Havana strays cause varying concerns for citizens

Recently, citizens have expressed their concerns for the appearances of stray dogs in the area. 

Unsure of how to perceive the homeless pets, some pass them off as dangerous or annoying.

Brenden Monda, returning from the military, made Havana her home, settling on farm land previously acquired by his family.

About three weeks in, Monda’s ring camera began picking up the appearances of two stray dogs. 

“There was no pattern to their movements,” said Monda. “Sometimes they wouldn’t appear for several days,” he added.

The veteran owns two goats, which are twice fenced in. The fence spreads across the property to separate the common areas.

The pair of strays barked for 30 minutes one night, Monda complained.

Realizing their presence increased, so did Monda’s concerns for his goats. Then, on March 2nd, one of the goats was attacked by at least one of the dogs. After unsuccessful attempts seeking help from the Gadsden County Animal Control, Monda sought help via Facebook posts requesting assistance. 

Gadsden County Public Information Officer Lesley Steele offered support via email response.

Steele advises residents of Havana to contact the Havana Police Department where she said Chief Tracy Smith will provide assistance. Steele further adds, residents who reside in unincorporated areas can contact Gadsden County Animal Control at (850) 878-8658.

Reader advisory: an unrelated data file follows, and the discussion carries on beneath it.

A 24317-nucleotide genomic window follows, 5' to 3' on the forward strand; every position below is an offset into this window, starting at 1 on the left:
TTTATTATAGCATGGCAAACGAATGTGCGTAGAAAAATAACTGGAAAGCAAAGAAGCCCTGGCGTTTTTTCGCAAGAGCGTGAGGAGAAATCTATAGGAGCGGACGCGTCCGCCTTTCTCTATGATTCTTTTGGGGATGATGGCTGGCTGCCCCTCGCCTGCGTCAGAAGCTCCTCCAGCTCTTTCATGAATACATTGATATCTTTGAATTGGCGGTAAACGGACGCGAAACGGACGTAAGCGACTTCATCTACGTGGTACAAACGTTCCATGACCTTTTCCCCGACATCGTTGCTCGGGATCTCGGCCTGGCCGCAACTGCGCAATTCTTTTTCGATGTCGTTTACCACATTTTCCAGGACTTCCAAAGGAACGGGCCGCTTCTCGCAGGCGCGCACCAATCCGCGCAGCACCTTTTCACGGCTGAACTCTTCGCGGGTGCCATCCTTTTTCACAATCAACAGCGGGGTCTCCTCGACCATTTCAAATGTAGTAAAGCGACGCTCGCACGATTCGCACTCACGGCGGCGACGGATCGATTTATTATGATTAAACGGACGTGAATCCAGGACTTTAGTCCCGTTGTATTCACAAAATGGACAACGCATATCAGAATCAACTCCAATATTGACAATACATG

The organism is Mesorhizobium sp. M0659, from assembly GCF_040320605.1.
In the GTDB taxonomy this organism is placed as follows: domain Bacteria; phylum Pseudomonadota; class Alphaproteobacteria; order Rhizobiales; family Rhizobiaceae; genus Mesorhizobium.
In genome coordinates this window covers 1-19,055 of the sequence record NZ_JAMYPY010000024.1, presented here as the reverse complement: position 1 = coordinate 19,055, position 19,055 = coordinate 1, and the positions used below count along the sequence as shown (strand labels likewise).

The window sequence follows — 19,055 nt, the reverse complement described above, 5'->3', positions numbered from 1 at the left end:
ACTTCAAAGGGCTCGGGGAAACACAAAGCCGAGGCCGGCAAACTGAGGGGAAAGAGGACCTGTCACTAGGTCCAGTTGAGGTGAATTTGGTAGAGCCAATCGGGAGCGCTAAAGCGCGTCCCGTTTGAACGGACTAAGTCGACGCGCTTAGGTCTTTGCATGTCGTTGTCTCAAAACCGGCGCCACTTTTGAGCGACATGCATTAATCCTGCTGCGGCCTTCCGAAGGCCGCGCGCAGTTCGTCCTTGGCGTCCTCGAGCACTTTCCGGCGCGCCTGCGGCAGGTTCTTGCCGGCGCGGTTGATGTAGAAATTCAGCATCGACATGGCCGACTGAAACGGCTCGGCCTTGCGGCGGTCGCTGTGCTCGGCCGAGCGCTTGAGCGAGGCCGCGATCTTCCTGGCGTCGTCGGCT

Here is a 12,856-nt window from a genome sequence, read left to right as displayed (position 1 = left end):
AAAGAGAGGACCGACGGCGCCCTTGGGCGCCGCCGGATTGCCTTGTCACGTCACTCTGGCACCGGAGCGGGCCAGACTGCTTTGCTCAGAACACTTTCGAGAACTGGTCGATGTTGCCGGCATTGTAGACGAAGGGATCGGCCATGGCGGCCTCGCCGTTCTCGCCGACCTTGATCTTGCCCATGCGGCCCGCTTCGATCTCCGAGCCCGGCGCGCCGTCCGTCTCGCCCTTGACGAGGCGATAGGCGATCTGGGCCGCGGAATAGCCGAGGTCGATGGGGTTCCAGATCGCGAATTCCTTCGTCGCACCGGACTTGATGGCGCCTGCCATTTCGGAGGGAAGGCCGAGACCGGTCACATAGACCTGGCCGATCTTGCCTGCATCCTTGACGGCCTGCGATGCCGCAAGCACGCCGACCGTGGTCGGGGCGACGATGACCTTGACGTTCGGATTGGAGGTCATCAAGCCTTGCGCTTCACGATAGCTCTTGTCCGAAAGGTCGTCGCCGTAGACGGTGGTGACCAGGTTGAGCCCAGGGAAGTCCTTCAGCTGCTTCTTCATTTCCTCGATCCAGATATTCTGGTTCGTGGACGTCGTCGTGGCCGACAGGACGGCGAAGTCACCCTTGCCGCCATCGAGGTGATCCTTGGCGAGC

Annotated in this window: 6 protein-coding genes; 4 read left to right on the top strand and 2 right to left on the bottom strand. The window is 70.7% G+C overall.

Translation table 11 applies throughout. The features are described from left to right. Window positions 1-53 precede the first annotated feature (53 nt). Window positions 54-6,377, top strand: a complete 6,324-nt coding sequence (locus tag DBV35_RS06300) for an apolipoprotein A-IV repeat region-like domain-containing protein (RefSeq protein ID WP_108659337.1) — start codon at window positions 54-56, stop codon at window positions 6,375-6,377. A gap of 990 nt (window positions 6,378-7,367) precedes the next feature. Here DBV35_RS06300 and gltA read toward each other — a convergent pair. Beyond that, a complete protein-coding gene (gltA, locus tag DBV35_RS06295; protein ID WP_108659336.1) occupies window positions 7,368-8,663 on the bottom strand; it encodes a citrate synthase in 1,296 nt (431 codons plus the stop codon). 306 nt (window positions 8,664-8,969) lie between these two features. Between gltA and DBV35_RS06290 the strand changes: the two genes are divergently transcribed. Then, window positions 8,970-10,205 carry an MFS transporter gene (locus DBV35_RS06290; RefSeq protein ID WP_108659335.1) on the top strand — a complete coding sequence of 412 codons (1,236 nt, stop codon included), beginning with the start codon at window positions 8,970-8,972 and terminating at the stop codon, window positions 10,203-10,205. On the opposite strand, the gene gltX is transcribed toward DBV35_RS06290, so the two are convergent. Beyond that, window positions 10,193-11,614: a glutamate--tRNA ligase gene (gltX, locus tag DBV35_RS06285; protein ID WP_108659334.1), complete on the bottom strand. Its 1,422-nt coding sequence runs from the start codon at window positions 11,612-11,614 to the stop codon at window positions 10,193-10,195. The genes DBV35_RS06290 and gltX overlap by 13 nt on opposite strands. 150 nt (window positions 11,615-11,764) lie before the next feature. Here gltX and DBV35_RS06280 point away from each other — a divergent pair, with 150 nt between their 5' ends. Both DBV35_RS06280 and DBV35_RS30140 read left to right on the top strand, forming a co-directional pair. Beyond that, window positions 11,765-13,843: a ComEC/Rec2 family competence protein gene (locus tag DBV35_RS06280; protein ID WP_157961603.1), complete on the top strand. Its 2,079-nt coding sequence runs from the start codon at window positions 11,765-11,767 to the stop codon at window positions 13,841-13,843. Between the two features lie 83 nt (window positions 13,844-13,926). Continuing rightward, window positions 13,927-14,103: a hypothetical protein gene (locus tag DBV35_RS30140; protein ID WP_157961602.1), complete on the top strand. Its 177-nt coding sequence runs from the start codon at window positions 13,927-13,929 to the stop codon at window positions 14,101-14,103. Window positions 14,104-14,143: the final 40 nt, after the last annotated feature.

Some citizens wanted to help the stray animals.

Havana resident Lauren Weekly Tiller and a few of her neighbors had encounters with a stray black mouth cur, believing the animal was dropped off in the neighborhood.

Tiller said cur was visibly frightened and extremely underweight. 

“We were feeding him trying to gain his trust,” said Tiller.” 

While  Tiller was assisting a neighbor with the abandoned pet, a member from the Gadsden County Animal Control unit was searching for the stray animal in response to a call.

According to Tiller, the official asked her help in capturing the dog. She then was advised she could be fined for feeding a stray dog.

“I lost it,” Tiller said, “ bring on the ticket.” 

Frustrated, the owner of 15 animals spread across 15 acres, focusing more on the safety of the dog rather than the price of a ticket. Over the span of two weeks, Tiller, with the support of neighbors, was able to retrieve the dog, and as of now is her 16th animal. 

“The county saved nearly 400 pets last year,” said PIO Lesley Steele. 

Steele also noted a resident cannot receive a fine for feeding a stray dog, adding, “there is no law to support this.”

Kiwanis White

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